Immigration: of life are considered, these moral
Immigration: Considering the MoralConsiderationsTanvi VermaPhilosophy 201Professor Alwood13 December 2017 In this paper, I will refute the argumentagainst violating an immigrant’s primafacie right by showing that there are in fact moral explanations convincingenough to support the restriction of immigration. In “Is There a Right toImmigrate?” Michael Huemer presents his argument as follows:(P1):Every individual has a prima facie rightnot to be harmfully coerced (P2):There are no moral considerations that could outweigh/override/justify theviolation of this prima facie right(C):Therefore, in cases of economic immigration, it is wrong to restrictimmigration as it is a violation of one’s primafacie right.To understand the argument, it isimportant to understand the definition of primafacie. Prima facie pertains to aright that an individual is given in a situation unless evidence proves for itto be taken away (Source).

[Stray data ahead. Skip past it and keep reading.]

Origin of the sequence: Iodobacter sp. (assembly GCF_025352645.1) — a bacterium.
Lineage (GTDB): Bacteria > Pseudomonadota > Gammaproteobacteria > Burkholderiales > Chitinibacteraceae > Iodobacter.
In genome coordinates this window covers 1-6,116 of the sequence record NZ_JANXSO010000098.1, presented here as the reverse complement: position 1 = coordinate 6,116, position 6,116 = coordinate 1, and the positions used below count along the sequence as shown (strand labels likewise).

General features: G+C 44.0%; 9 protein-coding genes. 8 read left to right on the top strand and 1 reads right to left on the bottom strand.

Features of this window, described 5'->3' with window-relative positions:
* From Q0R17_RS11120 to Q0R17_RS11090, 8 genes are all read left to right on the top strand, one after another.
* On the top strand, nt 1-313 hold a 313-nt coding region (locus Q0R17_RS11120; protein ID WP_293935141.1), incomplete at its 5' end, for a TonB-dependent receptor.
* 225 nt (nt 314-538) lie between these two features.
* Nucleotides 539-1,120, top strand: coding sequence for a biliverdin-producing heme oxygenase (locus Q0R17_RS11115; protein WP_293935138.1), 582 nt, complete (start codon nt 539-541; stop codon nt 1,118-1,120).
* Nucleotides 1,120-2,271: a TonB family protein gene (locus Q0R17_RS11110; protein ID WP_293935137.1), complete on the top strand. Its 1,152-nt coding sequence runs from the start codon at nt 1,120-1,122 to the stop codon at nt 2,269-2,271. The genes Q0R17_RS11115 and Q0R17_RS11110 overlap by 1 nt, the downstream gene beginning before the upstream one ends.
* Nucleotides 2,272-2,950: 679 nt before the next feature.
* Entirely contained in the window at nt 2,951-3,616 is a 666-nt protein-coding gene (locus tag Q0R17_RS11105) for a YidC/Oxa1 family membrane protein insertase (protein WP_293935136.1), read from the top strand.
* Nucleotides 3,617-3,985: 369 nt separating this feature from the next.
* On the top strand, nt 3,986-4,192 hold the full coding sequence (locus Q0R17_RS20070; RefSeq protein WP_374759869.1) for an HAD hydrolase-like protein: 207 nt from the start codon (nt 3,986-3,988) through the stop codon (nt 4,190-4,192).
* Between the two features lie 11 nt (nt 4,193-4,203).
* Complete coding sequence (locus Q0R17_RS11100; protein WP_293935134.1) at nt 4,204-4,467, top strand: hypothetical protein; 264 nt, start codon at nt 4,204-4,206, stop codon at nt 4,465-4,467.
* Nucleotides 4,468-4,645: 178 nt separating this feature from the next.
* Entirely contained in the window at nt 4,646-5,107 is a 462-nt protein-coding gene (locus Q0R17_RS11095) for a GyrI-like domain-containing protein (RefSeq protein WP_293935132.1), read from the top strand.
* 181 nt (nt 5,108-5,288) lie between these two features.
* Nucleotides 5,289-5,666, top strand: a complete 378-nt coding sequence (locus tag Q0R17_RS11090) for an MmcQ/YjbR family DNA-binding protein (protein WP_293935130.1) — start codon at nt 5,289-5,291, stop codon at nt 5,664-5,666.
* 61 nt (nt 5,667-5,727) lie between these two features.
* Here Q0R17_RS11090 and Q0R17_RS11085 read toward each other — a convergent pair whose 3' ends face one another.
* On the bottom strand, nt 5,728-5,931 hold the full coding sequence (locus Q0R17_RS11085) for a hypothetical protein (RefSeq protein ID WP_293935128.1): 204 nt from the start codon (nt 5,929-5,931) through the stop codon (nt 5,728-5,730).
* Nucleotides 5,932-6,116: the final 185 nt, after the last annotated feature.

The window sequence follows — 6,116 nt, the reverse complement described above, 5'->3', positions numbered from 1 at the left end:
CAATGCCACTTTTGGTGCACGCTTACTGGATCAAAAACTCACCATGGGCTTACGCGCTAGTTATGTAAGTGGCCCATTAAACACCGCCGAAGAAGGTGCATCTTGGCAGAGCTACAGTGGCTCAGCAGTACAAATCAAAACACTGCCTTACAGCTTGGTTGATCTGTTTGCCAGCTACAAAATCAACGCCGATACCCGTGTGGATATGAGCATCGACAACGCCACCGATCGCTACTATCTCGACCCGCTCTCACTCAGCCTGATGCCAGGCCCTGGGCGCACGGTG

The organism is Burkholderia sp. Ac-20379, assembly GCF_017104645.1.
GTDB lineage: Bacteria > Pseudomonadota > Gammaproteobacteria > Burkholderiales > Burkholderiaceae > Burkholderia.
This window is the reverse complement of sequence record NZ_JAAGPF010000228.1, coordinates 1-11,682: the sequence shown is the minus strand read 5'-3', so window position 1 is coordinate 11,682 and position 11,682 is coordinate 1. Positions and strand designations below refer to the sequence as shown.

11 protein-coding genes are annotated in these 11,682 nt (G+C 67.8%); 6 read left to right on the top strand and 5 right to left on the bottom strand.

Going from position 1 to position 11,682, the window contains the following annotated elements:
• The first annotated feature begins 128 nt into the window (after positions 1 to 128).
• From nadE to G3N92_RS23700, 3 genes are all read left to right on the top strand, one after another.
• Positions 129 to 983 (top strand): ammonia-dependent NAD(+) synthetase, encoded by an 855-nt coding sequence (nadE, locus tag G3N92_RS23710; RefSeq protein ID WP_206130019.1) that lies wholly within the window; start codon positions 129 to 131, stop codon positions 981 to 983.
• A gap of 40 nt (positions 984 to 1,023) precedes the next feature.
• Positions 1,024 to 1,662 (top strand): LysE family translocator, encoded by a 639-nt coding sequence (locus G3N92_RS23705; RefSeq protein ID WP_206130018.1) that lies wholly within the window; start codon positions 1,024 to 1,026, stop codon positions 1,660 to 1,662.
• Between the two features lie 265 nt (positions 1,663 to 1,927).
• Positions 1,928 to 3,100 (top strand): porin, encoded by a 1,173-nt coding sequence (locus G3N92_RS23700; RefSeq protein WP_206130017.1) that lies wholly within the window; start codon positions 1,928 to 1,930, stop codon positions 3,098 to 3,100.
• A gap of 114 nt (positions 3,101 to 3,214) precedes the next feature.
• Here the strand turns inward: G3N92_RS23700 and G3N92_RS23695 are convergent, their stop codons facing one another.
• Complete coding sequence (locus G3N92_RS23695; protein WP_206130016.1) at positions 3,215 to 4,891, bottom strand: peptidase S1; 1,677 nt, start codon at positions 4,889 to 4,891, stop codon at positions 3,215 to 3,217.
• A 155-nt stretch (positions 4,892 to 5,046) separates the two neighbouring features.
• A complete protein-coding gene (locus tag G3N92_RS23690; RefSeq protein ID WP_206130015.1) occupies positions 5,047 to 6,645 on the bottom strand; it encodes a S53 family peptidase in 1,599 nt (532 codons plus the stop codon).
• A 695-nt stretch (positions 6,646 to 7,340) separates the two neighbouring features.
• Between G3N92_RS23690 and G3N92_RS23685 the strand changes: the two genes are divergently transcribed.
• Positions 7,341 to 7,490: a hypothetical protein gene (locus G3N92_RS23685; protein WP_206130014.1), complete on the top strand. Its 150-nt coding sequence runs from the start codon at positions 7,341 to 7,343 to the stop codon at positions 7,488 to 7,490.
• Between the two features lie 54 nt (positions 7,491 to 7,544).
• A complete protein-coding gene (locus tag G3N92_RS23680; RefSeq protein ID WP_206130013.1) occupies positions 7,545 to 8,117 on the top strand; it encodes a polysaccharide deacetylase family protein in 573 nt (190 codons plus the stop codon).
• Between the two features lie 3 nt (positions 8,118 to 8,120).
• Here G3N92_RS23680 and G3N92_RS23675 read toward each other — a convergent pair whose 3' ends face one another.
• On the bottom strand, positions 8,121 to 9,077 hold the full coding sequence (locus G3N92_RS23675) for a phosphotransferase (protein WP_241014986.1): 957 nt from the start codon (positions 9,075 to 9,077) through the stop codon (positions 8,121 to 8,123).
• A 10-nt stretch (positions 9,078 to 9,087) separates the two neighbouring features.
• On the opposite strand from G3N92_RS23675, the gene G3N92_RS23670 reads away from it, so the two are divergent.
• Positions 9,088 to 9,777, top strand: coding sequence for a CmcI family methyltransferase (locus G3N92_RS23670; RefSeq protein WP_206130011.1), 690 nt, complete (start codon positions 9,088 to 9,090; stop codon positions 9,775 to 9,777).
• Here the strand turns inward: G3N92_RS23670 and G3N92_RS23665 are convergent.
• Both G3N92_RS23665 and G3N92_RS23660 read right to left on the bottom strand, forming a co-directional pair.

For example, in the saying “innocent until provenguilty”, innocence would be the primafacie right given to the person on trial. Huemer claims that restrictingimmigration is violating one’s primafacie right; in this case it is the right to not be harmfully coerced intosomething by force or threats (Source).Premise 1 follows from this definition of prima facie. This is a true statementthat no individual should be purposefully harmed. Turning away refugees who arein dire need of shelter can be considered a harmful coercion as they may sufferdue to this action.